by: Angela Hickman
The question of the psychology of fiction is one that Keith Oatley, professor emeritus in the department of human development and applied psychology at the University of Toronto, has been working on for 20 years. He and some colleagues started the website On Fiction in 2008 to track work related to the psychology of fiction.
“The idea was to say, ‘OK, now what really are the psychological effects of reading?’ ” Oatley says. To try and work out an answer, he and Maja Djikic put together a study to measure how personalities can be changed by literature. Participants were given either Anton Chekhov’s story “The Lady with the Little Dog” or a version of the story rewritten in a nonfiction style by Djikic, which included all the same information, was the same length and at the same reading level. Participants did personality tests before and after reading.
“The people who read the Chekhov story, their personalities all changed a bit,” Oatley says.
But what sets literature, and especially narrative fiction, apart from other genres is that everyone’s personality changed a different way.
“With things like persuasion, as in a political message, everybody’s all supposed to think the same way, and they do,” Oatley says. “The reason we’re very excited by this result is that people all changed in their own way. So we were able to measure the amount of change that each individual had and everybody changed in a different way.”
Reading narrative fiction (and potentially narrative non-fiction such as memoirs as well) is like a form of meditation, Oatley says, because it opens you up to emptying your mind of real-life concerns in favour of focusing on a fictional world.
“You go sit somewhere quietly, or you go lie on a couch, or go to bed, you put aside your own concerns and now you take on the concerns of Anna Karenina or Emma Bovary, or whoever it happens to be. So you then start to experience what life was like from within a different mind.”
That experience, although guided by the story, is entirely individual, Oatley says, which is why it affects everyone differently. This kind of individual response to a book is something most readers have experienced at some point, whether by crying over certain circumstances or applying a character’s lesson to their own life.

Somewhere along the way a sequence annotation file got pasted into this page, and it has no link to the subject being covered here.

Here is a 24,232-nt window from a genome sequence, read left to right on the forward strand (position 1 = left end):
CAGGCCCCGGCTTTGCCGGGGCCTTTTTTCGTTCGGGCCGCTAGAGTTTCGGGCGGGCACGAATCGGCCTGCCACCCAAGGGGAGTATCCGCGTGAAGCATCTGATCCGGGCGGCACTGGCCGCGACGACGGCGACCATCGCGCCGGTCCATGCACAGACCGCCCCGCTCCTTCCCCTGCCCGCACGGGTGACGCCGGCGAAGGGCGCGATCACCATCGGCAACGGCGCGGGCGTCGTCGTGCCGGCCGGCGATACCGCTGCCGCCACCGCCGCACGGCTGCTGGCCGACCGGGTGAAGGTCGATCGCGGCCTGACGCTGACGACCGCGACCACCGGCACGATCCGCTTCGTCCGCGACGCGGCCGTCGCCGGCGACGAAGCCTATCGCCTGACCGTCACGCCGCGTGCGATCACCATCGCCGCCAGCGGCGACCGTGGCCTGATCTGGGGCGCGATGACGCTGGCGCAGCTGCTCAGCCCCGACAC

That kind of transferal, says Raymond Mar, assistant professor of psychology at York University and a former student of Oatley’s, happens because the tools we use to understand fiction and reality aren’t that different.
“There are similar cognitive processes associated with understanding the real world and understanding the fictional world, so when we try to understand what’s going on in a piece of fiction – reading a book and trying to figure out what characters are thinking and feeling – it’s analogous to people trying to figure out how real people are thinking and feeling,” he says, adding that literature can therefore help bolster social interaction and understanding.
“We’ve talked a lot about the importance of reading with respect to language – increasing vocabulary, verbal ability, that sort of thing,” he says. “I think it’s possible that reading could also have important consequences for other realms of our life, like the social realm, our ability to understand other people, our ability to think in abstract terms, imagination, these sorts of things.”
Although these are all positive traits, it stands to reason that just as literature can have a positive effect on personality, it could have a negative one as well. That’s the kind of argument people use when trying to ban books, but Mar says he isn’t worried that this research fuels the censorship fire.
“It’s not the case that books can have such powerful, unilateral changes in attitude,” he says. “So, it’s not the case that if you have a certain belief and then you read a book against your will, your belief will change. That’s not the way that literature works; it’s not a direct injection of ideas or propaganda. Literature tends to open up your mind to potentials.”
Having an open mind is essential for personality change, Mar says. But even the most open of minds probably won’t be completely altered by just one experience with fiction.
“The effects can be moderate even if they are real,” he says. Nonetheless, he adds, “What you’re reading definitely matters.”
• For more information on the psychology of fiction, visit onfiction.ca.
from: National Post